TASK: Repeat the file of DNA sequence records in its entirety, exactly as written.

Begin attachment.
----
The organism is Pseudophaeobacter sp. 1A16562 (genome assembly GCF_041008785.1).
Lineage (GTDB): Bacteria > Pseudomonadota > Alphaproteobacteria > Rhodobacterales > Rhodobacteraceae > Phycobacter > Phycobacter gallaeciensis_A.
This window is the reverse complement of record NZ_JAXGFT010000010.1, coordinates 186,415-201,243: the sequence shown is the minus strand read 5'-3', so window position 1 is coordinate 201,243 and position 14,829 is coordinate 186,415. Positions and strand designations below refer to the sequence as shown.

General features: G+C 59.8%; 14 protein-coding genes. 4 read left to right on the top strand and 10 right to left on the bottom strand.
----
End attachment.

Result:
The organism is Pseudophaeobacter sp. 1A16562 (genome assembly GCF_041008785.1).
Lineage (GTDB): Bacteria > Pseudomonadota > Alphaproteobacteria > Rhodobacterales > Rhodobacteraceae > Phycobacter > Phycobacter gallaeciensis_A.
This window is the reverse complement of record NZ_JAXGFT010000010.1, coordinates 186,415-201,243: the sequence shown is the minus strand read 5'-3', so window position 1 is coordinate 201,243 and position 14,829 is coordinate 186,415. Positions and strand designations below refer to the sequence as shown.

General features: G+C 59.8%; 14 protein-coding genes. 4 read left to right on the top strand and 10 right to left on the bottom strand.